Is fluorescence good or bad?

If you know nothing about fluorescence, it is safe to assume that a fluorescent diamond is a bad choice. The reality is a little more complicated. If you do not care about the “resale” value, a fluorescent diamond without haziness associated with strong fluorescence is an excellent buy. The problem is that the ill effect of fluorescence is often elusive and not always obvious. With certain diamonds, fluorescence is even considered marginally beneficial.

Why do diamonds glow?

Up to 35% of all diamonds in the world emit a glow when subjected to ultraviolet light. This glow is called fluorescence.

When we refer to stone’s fluorescence, we mean medium to very strong fluorescence. Faint fluorescence is not considered detrimental to the diamond’s value.

diamond flourescence Leon Mege

There is little science to back up claims that fluorescent diamonds are inferior stones. Fluorescence commonly occurs in only 25-35% of all diamonds. According to GIA, fewer than 0.2% of the fluorescent diamonds appear “hazy or oily,” so the ill effect is infrequent.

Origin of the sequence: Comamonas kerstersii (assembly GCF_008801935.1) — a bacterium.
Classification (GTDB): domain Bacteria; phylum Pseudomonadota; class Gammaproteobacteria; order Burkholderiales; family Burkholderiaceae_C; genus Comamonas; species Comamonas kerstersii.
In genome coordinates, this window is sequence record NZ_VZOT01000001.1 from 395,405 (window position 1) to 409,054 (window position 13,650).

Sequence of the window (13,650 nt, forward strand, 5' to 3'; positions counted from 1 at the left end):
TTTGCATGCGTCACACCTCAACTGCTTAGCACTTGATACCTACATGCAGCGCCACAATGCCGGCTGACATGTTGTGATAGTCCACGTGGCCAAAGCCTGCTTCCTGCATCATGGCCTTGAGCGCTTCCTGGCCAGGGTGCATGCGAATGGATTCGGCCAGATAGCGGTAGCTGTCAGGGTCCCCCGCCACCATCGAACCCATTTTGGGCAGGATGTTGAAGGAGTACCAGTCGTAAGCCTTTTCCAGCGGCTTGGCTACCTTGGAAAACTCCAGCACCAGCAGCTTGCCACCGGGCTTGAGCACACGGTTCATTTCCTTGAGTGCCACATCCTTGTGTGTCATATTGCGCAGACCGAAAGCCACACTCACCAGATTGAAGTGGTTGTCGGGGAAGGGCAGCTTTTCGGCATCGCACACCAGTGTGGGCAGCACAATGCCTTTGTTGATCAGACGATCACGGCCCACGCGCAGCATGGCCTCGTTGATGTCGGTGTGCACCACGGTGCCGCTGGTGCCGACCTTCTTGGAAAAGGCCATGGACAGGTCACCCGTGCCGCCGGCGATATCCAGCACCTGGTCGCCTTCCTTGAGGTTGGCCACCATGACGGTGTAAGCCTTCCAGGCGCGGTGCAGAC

A fluorescent stone is the cashmere sweater with the red dot of the diamond world – the regret lingers long after the joy of getting a bargain is forgotten.

What is fluorescence?

Fluorescence is an ability of a diamond to emit a glow when subjected to ultraviolet light, just like Fido’s stains do. According to GIA research, up to 35% of all diamonds in the world fluoresce. Fluorescence intensity depends on the UV light strength and ambiance lighting. Disco lighting, fluorescent bulbs, and natural sunlight all have a UV component that triggers the glow.

According to GIA, fewer than 0.2% of the fluorescent diamonds are “hazy or oily” due to the fluorescence, so that phenomenon is infrequent. The fluorescence grade “Negligible” used by AGS (but who cares what AGS calls it, GIA is the gold standard) is the same as “None” by GIA. It refers to diamonds that refuse to glow under the blacklight.

Is there any good reason to buy a fluorescent stone?

Strong blue fluorescence is thought to enhance a diamond’s appearance in the I to K color range, but this is highly debatable. Because diamonds with strong fluorescence are sold at a steep discount, even crystal-clear ones, you get a bargain.

Buy a fluorescent stone when:

  • You can’t afford the diamond you want
  • It is the only option available
  • You are mesmerized by the glow effect
  • The center stone is I-J color as graded by GIA
  • The stone is tiny
  • The stone is not certified
  • You believe in the magical properties of fluorescent diamonds.

In countries like Vietnam, Malaysia, and Indonesia, near colorless to faint yellow diamonds with fluorescence are more desirable.

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